tisdagen den 21:e september 2010

The Occult and Pagan side of Mithraism (as Zoroastrian Philosophy put into practice)

Well, I couldn't agree more!!!
I much prefer my "Zoroastrianism" to be both occult and pagan. As opposed to the cleansed and wholesome variety that imitates the Abrahamic faiths and their rituals.
Religious meetings should take place at night and not at 11.00am on Sundays. For example.
So I go with Pagan (meaning anything that is NOT Abrahamic in old Rome) and with PHILOSOPHICALLY Zoroastrian. So the best title for the religion I want to belong to is Mithraism.
You and Parviz have moved along the same lines now for quite some time. ;-)
Brotherly love
Alexander

2010/9/21 Special Kain

Dear Alexander, there are WORLDS between occultism and Satanism.
But all this really sounds like 19th secret societies where curious minds (and bored and spoiled brats) would gather to perform magical rituals, take drugs and discuss philosophical and social issues. Like the famous "hashish club" or Crowley's Thelemic groups. This is exactly what I got into when I was 17, and it was hilariously fascinating!
When I read "Netocracy" the first time, this is also the picture I got. More wires, less robes.

Ushta,
Dino


--- Alexander Bard schrieb am Mo, 20.9.2010:

Von: Alexander Bard
Betreff: Re: [Ushta] Re: Mithraism or Mazdaism
An: Ushta@yahoogroups.com
Datum: Montag, 20. September, 2010 21:53 Uhr


Dear Dino
Now I follow you. Occult as in obscura, Latin for darkness. Not as in Satanism. Sure! The rituals are only for the initiated, something that I think will be both necessary and extremely attractive in a society where people due to the internet expose everything about themselves to anybody. This is precisely what is attractive about Mithraism. I have personally just started googling Mithraism as a contemporary phenomen so I welcome any tips myself.
Ushta
Alexander

2010/9/20 Special Kain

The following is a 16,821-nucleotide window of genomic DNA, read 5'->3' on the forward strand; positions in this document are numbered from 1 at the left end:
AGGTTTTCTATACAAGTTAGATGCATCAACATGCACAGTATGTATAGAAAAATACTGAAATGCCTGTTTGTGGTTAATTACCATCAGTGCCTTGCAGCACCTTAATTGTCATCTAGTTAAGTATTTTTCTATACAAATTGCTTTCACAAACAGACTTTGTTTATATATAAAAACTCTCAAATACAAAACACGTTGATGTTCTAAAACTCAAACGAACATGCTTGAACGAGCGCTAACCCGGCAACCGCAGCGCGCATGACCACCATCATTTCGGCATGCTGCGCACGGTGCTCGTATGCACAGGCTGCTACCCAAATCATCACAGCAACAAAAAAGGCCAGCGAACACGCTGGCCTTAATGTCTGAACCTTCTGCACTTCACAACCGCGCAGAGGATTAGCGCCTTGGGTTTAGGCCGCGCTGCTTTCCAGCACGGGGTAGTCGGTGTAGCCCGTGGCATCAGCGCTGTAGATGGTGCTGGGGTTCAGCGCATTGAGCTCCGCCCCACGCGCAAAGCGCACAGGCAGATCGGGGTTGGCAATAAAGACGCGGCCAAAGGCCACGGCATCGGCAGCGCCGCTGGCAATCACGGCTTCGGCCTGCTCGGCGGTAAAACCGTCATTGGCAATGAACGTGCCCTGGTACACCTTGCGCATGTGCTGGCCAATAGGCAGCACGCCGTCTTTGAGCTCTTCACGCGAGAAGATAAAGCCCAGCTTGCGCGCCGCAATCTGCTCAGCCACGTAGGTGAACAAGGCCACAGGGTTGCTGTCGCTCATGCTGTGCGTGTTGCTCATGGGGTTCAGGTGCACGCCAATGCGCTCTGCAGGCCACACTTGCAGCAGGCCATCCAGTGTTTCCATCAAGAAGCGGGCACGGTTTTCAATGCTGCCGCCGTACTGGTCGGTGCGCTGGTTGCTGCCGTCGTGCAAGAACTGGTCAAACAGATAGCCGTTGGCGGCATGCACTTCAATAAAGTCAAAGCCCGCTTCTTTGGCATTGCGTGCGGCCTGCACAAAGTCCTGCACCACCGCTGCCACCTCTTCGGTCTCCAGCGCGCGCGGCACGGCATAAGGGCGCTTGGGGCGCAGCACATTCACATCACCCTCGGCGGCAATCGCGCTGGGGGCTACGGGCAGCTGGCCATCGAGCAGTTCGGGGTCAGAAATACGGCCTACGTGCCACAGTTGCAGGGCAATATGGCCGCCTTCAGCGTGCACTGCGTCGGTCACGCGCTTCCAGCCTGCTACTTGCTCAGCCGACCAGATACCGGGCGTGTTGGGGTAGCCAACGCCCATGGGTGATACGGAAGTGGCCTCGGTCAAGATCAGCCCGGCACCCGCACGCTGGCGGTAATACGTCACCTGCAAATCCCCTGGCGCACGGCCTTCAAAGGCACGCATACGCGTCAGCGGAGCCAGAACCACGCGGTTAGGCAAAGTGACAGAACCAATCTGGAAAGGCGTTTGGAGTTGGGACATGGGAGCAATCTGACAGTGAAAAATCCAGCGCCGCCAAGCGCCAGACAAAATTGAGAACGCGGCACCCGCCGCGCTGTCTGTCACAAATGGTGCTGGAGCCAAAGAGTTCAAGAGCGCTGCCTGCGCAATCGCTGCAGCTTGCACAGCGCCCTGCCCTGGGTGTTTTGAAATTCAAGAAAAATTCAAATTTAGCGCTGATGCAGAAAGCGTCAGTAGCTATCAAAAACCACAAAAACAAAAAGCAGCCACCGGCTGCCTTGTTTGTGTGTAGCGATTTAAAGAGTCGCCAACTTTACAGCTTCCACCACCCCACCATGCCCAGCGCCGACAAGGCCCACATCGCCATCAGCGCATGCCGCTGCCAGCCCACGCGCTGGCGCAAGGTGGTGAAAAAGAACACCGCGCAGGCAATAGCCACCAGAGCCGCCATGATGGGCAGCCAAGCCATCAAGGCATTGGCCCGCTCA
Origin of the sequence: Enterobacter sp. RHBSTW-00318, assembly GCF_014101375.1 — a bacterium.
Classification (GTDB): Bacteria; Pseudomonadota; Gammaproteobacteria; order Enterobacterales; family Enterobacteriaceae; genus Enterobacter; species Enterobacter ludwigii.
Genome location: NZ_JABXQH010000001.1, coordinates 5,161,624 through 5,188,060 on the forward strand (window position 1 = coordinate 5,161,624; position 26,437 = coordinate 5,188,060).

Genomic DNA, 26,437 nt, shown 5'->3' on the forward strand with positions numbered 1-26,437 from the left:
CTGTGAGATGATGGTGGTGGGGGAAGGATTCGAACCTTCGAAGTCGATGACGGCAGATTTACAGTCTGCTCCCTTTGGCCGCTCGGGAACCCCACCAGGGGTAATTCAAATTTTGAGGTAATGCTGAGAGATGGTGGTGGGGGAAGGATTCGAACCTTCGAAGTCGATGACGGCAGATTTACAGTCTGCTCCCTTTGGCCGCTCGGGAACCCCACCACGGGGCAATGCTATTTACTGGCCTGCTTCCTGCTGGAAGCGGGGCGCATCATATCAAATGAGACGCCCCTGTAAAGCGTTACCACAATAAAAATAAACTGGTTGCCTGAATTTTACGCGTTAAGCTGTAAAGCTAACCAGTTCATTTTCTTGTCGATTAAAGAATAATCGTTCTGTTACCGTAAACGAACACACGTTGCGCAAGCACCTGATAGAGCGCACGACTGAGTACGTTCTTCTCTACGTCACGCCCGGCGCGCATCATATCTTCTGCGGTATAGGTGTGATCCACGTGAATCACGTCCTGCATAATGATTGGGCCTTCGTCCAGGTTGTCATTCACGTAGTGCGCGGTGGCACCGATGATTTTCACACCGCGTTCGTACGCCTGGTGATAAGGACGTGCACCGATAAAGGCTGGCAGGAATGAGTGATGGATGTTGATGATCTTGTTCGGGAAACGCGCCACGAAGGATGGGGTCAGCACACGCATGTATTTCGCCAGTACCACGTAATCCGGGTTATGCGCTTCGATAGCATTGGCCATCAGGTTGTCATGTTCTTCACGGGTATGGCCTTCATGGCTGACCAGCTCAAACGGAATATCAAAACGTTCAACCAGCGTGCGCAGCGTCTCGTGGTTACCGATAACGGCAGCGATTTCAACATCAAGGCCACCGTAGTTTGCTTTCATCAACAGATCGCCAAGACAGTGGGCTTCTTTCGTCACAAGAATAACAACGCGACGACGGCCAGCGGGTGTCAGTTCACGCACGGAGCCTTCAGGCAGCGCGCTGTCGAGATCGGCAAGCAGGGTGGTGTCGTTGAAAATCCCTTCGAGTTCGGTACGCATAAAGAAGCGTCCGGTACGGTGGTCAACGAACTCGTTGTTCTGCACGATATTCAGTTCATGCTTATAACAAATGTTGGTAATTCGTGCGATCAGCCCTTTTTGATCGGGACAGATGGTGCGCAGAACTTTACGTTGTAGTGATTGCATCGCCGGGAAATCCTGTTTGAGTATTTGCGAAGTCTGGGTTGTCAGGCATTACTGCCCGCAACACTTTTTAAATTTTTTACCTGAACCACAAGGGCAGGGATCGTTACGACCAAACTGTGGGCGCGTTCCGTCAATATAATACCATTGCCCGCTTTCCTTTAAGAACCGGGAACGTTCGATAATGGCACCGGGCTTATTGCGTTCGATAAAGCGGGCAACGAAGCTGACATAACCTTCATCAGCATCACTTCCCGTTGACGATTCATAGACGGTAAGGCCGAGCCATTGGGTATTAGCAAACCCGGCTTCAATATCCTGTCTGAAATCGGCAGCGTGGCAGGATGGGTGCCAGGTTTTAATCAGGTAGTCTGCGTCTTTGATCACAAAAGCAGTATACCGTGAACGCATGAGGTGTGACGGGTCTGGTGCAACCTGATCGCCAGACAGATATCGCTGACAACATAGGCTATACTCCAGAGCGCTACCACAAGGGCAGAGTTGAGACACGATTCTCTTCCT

The occult refers to rituals and beliefs that are practiced in secrecy. Things that are not made public. No prayer gatherings in broad daylight where everybody could see what they were doing.
So it could be appropriate to refer to Mithraist gatherings as occultist, but I admit that it would be historically inaccurate, since the term "occultism" was born in the Middle Ages. Nevertheless, it is what Mithraism has reminded me of. ;-)
What I learned from my experience with European occultist secret societies is that, metaphorically speaking, everyone should write their own book instead!!!
And, frankly, the only thing left to say about Christianity these days is that there is no reason to go to church other than marvel at the beauty of architecture.
So what's a great source about Mithraism? Can you recommend any good website?

Ushta,
Dino

--- Alexander Bard schrieb am Mo, 20.9.2010:

Von: Alexander Bard
Betreff: Re: [Ushta] Re: Mithraism or Mazdaism
An: Ushta@yahoogroups.com
Datum: Montag, 20. September, 2010 17:07 Uhr


Not really.

The word occult is totally inappropriate here. Mithraism existed independently of or even before Christianity and was therefore NOT some Satanic or Occult cult.
Raher it was a CYCLIST religion put in practice and as such perfect for a modern post-secular religious or metaphysical experience. The bullfighting in Spain and France is a typical remnant of Mithraic culture.
And the exclusion of women is a myth. Many mithraea have traces of women found in them, including seating especially reserved for women. It's just that Mithraism was especially popular among soldiers in the Roman Empire who happened to be men. That's all.
It's just that Mithraism is surrounded by so much Christian bullshit it is unbelievable. But then again, Mithraism was (and perhaps still is) the chief opponent to Christianity.
Ushta
Alexander

2010/9/20 Special Kain

We only know very little about Mithraist philosophy, dear Syn. For example, what we know for certain is that there were occultist secret societies where everybody was welcome to join - except for women. They were obsessed with astronomy and astrology. But since they were forbidden to tell anybody else about their secret rituals, we don't know what was really going on in those caves.
Mithraism - including its rich symbolism - reminds me of our contemporary occultist secret societies that are devoted followers of Aleister Crowley's and other 19th century-born occultists' philosophies.

Ushta,
Dino

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